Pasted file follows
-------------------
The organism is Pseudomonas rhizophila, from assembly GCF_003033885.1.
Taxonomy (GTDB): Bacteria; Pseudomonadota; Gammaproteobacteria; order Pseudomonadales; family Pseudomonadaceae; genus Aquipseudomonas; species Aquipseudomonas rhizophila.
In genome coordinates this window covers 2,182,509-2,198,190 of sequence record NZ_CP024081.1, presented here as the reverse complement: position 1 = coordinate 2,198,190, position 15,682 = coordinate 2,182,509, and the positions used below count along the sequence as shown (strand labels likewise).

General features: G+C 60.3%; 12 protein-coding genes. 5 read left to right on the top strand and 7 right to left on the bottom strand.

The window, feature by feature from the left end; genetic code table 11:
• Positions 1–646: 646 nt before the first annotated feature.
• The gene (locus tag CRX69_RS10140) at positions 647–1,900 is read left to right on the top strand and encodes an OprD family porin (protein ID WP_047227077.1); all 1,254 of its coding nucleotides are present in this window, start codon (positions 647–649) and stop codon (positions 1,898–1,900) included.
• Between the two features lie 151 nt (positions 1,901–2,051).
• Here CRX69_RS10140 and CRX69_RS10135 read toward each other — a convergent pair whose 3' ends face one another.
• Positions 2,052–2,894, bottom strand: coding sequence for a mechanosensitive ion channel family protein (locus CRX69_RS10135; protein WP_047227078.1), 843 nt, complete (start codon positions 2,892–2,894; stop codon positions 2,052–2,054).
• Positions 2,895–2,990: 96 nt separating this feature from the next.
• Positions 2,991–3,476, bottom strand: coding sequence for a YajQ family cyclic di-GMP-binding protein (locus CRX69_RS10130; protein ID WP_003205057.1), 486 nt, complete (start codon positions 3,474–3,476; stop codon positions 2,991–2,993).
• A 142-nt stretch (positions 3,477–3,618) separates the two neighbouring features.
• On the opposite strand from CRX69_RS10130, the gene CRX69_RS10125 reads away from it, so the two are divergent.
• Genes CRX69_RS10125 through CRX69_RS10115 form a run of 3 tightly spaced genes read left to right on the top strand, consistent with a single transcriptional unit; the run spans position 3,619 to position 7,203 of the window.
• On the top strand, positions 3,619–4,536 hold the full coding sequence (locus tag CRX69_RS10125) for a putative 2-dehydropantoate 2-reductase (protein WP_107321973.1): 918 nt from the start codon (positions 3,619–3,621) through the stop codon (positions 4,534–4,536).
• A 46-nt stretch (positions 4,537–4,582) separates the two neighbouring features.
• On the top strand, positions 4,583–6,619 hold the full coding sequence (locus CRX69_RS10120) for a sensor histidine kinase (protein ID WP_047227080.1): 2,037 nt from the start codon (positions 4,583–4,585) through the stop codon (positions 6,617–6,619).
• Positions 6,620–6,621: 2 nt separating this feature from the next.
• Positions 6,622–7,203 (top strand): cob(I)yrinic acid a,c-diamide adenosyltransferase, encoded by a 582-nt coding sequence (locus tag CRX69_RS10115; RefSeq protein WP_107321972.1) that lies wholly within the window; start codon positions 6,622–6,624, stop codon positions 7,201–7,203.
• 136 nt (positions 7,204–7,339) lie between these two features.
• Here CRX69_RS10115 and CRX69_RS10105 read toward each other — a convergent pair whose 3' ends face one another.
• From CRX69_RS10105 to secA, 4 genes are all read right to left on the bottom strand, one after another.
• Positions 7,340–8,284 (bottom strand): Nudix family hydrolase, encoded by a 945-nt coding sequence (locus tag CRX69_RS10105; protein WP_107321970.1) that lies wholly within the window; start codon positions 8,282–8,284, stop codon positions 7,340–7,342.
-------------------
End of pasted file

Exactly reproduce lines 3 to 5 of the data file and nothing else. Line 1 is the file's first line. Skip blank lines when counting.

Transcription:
In genome coordinates this window covers 2,182,509-2,198,190 of sequence record NZ_CP024081.1, presented here as the reverse complement: position 1 = coordinate 2,198,190, position 15,682 = coordinate 2,182,509, and the positions used below count along the sequence as shown (strand labels likewise).

General features: G+C 60.3%; 12 protein-coding genes. 5 read left to right on the top strand and 7 right to left on the bottom strand.

The window, feature by feature from the left end; genetic code table 11: